7 JULY 2022 | NEWS

The Prime Minister of the United Kingdom announced his resignation from the post earlier this afternoon, following a multitude of resignations from Cabinet Ministers over the course of the past two days, with more following this morning.

Boris Johnson announced his resignation from the top job in front of Number 10 Downing Street today. He announced in the speech that the timetable to find his replacement would be announced next week.

It is reported that the new leader will take their position as leader of the Conservative Party and assume the position of Prime Minister by this coming October.

The process will involve the Conservative parliamentary party whittling down the list of candidates to two, who will then run their leadership campaigns over the summer before the final vote is put to party members.

However, there have already been calls for the Prime Minister to stand down while the leadership process takes place, as well as for it to run more quickly. It is understood in Westminster that many Conservative MPs would prefer the process to happen more quickly than the timetable that the Prime Minister has set out, occurring in a matter of weeks rather than months.

It has also been suggested that Deputy Prime Minister Dominic Raab could take over as a caretaker Prime Minister while such a process continues, although it is not yet clear whether this would bar him from running in the leadership contest himself.

Mr Johnson’s speech saw the Prime Minister attacking what he described as the “herd instinct” in Westminster, which has seen large portions of the Cabinet resigning from their positions in protest against the Prime Minister’s continued leadership over the past week.

Mr Johnson had won a confidence vote in his leadership recently, however this was not enough to relieve the pressure on his tenure as Prime Minister.

The Prime Minister has faced criticism over the past week after it emerged that one of his Government Whips, Chris Pincher, had groped two people the Carlton Club. It later emerged that Mr Pincher had faced claims of sexual harassment before. Mr Johnson had appointed Mr Pincher with the knowledge of the allegations against the MP, despite claiming that he did not know of the allegations.

In his speech, Mr Johnson stated that he was proud of his achievements as Prime Minister, which included completing Brexit, ensuring a rapid and successful vaccine rollout to counter the coronavirus pandemic and standing up to Russia over its invasion of Ukraine.

He said in his speech: ”I’m immensely proud of the achievements of this Government, from getting Brexit done to settling our relations with the continent for over half a century, reclaiming the power for this country to make its own laws in Parliament, getting us all through the pandemic, delivering the fastest vaccine rollout in Europe, the fastest exit from lockdown, and, in the last few months, leading the West in standing up to Putin’s aggression in Ukraine.”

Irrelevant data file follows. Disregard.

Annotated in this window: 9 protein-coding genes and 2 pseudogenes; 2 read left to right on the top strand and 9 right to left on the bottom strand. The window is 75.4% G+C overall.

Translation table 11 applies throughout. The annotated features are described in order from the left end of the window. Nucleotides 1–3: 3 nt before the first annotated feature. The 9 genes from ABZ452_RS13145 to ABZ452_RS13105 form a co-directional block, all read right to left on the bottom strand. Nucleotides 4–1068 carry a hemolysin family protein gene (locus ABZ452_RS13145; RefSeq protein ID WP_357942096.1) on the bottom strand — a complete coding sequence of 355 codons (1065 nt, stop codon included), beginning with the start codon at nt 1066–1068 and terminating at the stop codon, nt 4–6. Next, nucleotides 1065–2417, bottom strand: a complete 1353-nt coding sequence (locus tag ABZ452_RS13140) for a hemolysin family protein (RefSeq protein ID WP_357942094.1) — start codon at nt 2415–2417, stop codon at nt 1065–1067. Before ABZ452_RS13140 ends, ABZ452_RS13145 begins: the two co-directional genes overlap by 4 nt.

He then aimed his ire at those who oversaw his downfall including former members of his Cabinet. He accused members of his party of having a “herd instinct”, which had now forced his resignation.

“At Westminster, the herd instinct is powerful; when the herd moves, it moves.

“And my friends, in politics, no-one is remotely indispensable and our brilliant and Darwinian system will produce another leader, equally committed to taking this country forward through tough times,” Mr Johnson proclaimed in front of the press.

Moving forward, Boris Johnson said that the priority was tax cuts and helping those suffering from the cost-of-living crisis. He said: “Cutting burdens on businesses and families and, yes, cutting taxes, because that is the way to generate the growth and the income we need to pay for our great public services.”

In a message to his replacement and the British public, he said:

“To that new leader, I say – whoever he or she may be – I say: ‘I will give you as much support as I can’.

“To you, the British public, I know that there will be many people who are relieved and perhaps quite a few who will also be disappointed.

“I want you to know how sad I am to be giving up the best job in the world.”

On Mr Johnson’s resignation, Labour leader Sir Keir Starmer said: “It is good news for the country that Boris Johnson has resigned as Prime Minister.

“But it should have happened long ago. He was always unfit for office. He has been responsible for lies, scandal and fraud on an industrial scale.

“And all those who have been complicit should be utterly ashamed.

“The Tory party have inflicted chaos upon the country during the worst cost-of-living crisis in decades. And they cannot now pretend they are the ones to sort it out.

“They have been in power for 12 years. The damage they have done is profound.”

Starmer has also threatened to call a vote of no confidence in Her Majesty’s Government in the House of Commons if Mr Johnson is not removed very quickly, though it is not immediately clear how Labour and the various Opposition parties – even collectively – could win it.

The Prime Minister’s resignation speech can be watched in full here:

Jonathan is a political reporter and commentator. His interests include philosophy and sociology.


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